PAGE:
Penetration and Accumulation of Dendrons with Different Peripheral Composition in Pseudomonas aeruginosa Biofilms.
ABSTRACT: Multidrug resistant bacterial infections threaten to become the number one cause of death by the year 2050. Development of antimicrobial dendritic polymers is considered promising as an alternative infection control strategy. For antimicrobial dendritic polymers to effectively kill bacteria residing in infectious biofilms, they have to penetrate and accumulate deep into biofilms. Biofilms are often recalcitrant to antimicrobial penetration and accumulation. Therefore, this work aims to determine the role of compact dendrons with different peripheral composition in their penetration into Pseudomonas aeruginosa biofilms. Red fluorescently labeled dendrons with pH-responsive NH3+ peripheral groups initially penetrated faster from a buffer suspension at pH 7.0 into the acidic environment of P. aeruginosa biofilms than dendrons with OH or COO- groups at their periphery. In addition, dendrons with NH3+ peripheral groups accumulated near the top of the biofilm due to electrostatic double-layer attraction with negatively charged biofilm components. However, accumulation of dendrons with OH and COO- peripheral groups was more evenly distributed across the depth of the biofilms than NH3+ composed dendrons and exceeded accumulation of NH3+ composed dendrons after 10 min of exposure. Unlike dendrons with NH3+ groups at their periphery, dendrons with OH or COO- peripheral groups, lacking strong electrostatic double-layer attraction with biofilm components, were largely washed-out during exposure to PBS without dendrons. Thus, penetration and accumulation of dendrons into biofilms is controlled by their peripheral composition through electrostatic double-layer interactions, which is an important finding for the further development of new antimicrobial or antimicrobial-carrying dendritic polymers.
Project description:The utilization of cellulose in industrial applicat is of great significance to sustainable development of human society and reducing dependence on dwindling fossil resources. Nevertheless, this utilization of cellulose has actually been limited due to its insolubilization. Here, novel solvents consisting of diallylimidazolium methoxy acetate ([A<sub>2</sub>im][CH<sub>3</sub>OCH<sub>2</sub>COO]) and N-methylpyrrolidinone (NMP) were developed. The solubility of cellulose in [A<sub>2</sub>im][CH<sub>3</sub>OCH<sub>2</sub>COO]/NMP was determined, and the influence of [A<sub>2</sub>im][CH<sub>3</sub>OCH<sub>2</sub>COO]/NMP molar ratio on cellulose dissolution was systematically investigated. Meanwhile, we also presented the affecting factors of the cellulose material fabrication including preparation approach, [A<sub>2</sub>im][CH<sub>3</sub>OCH<sub>2</sub>COO] and cellulose solution concentration. Attractively, the [A<sub>2</sub>im][CH<sub>3</sub>OCH<sub>2</sub>COO]/NMP solvents display much powerful dissolution capacity for cellulose even at 25?°C (25.4?g 100?g<sup>-1</sup>). This is mainly ascribed to the combined factors: The hydrogen bond interactions of the H2, H4 and H6 in [A<sub>2</sub>im]<sup>+</sup> and carboxyl O atom in [CH<sub>3</sub>OCH<sub>2</sub>COO]<sup>-</sup> with the hydroxyl H atom and O atom in cellulose; the dissociation of NMP towards [A<sub>2</sub>im][CH<sub>3</sub>OCH<sub>2</sub>COO]; the stabilization of NMP towards the dissolved cellulose chains. In addition, the thermostability and chemical structure of the regenerated cellulose from the solvents was also estimated.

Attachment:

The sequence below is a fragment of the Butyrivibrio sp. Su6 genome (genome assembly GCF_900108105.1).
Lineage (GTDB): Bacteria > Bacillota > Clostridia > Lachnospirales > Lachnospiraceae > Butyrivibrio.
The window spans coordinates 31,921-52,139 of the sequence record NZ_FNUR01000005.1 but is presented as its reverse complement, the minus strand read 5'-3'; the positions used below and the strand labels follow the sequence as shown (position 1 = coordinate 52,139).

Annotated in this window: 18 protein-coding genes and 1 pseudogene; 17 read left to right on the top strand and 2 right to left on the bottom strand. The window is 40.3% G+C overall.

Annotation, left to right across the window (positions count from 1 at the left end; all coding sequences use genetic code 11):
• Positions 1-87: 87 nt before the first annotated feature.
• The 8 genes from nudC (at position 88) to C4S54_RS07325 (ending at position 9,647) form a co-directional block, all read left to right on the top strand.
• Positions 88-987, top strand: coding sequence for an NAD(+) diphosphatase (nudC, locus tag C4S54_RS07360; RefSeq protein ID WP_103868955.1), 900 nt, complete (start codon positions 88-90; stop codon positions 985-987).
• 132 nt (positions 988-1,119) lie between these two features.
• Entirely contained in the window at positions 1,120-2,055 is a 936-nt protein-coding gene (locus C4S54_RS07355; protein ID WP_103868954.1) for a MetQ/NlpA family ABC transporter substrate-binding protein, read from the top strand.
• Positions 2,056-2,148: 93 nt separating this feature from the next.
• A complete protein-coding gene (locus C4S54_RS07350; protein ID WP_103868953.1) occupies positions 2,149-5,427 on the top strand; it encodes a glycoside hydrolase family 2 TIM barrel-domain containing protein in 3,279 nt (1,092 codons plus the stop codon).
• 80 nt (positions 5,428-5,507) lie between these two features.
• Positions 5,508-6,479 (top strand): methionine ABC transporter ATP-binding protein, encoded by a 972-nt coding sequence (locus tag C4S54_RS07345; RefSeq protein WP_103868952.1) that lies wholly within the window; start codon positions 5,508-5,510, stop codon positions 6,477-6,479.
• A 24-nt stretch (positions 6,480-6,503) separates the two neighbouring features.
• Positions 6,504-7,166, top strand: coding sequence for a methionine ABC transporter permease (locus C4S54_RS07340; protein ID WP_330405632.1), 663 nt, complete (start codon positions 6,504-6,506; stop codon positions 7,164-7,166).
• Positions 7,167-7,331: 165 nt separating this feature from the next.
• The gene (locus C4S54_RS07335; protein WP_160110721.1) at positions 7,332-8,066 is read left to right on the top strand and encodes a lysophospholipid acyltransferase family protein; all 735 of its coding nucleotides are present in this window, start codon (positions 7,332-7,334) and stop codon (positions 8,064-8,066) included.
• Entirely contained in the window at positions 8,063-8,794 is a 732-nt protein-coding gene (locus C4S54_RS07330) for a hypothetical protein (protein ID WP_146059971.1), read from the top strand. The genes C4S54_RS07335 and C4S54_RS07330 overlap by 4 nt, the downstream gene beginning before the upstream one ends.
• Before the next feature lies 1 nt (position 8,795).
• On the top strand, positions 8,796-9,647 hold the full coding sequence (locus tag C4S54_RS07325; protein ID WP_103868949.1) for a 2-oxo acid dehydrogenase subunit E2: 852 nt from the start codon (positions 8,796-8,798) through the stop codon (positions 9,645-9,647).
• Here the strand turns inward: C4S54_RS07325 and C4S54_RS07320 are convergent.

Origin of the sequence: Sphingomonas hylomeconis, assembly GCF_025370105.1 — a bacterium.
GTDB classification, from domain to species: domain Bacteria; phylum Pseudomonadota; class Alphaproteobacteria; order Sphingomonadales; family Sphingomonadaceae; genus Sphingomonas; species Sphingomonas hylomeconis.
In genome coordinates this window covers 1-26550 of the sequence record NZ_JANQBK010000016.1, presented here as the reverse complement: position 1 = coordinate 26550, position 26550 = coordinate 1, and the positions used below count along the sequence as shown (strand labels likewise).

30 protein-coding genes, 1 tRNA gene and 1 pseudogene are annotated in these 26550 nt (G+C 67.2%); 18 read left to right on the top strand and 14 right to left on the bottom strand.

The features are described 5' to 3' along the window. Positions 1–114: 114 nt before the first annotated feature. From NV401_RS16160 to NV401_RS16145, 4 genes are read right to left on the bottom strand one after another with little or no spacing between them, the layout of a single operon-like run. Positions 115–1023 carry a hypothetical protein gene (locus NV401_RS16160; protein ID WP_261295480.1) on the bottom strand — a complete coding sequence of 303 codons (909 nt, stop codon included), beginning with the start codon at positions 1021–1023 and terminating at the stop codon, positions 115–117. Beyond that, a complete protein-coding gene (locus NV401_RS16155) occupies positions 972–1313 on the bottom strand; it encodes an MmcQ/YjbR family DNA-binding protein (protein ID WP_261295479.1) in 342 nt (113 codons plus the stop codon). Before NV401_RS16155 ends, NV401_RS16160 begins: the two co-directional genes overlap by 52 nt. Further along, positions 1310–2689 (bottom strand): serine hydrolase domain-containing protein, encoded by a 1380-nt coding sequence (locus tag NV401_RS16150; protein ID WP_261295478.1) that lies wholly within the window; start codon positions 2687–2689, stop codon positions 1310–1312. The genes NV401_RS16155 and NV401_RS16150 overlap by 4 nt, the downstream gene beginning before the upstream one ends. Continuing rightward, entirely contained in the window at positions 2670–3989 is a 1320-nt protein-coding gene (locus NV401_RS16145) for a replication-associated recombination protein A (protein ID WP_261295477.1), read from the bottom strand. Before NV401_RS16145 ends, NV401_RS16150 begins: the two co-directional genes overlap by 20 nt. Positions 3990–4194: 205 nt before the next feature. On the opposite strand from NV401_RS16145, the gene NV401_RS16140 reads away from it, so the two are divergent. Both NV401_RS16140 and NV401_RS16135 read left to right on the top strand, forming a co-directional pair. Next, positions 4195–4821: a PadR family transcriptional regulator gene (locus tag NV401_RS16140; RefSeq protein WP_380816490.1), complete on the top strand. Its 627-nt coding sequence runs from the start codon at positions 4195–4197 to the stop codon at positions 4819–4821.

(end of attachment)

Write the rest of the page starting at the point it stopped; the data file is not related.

Project description:Direct electrolytic N<sub>2</sub> reduction to ammonia (NH<sub>3</sub>) is a renewable alternative to the Haber-Bosch process. The activity and selectivity of electrocatalysts are evaluated by measuring the amount of NH<sub>3</sub> in the electrolyte. Quantitative <sup>1</sup>H nuclear magnetic resonance (qNMR) detection reduces the bench time to analyze samples of NH<sub>3</sub> (present in the assay as NH<sub>4</sub> <sup>+</sup>) compared to conventional spectrophotometric methods. However, many groups do not have access to an NMR spectrometer with sufficiently high sensitivity. We report that by adding 1 mM paramagnetic Gd<sup>3+</sup> ions to the NMR sample, the required analysis time can be reduced by an order of magnitude such that fast NH<sub>4</sub> <sup>+</sup> detection becomes accessible with a standard NMR spectrometer. Accurate, internally calibrated quantification is possible over a wide pH range.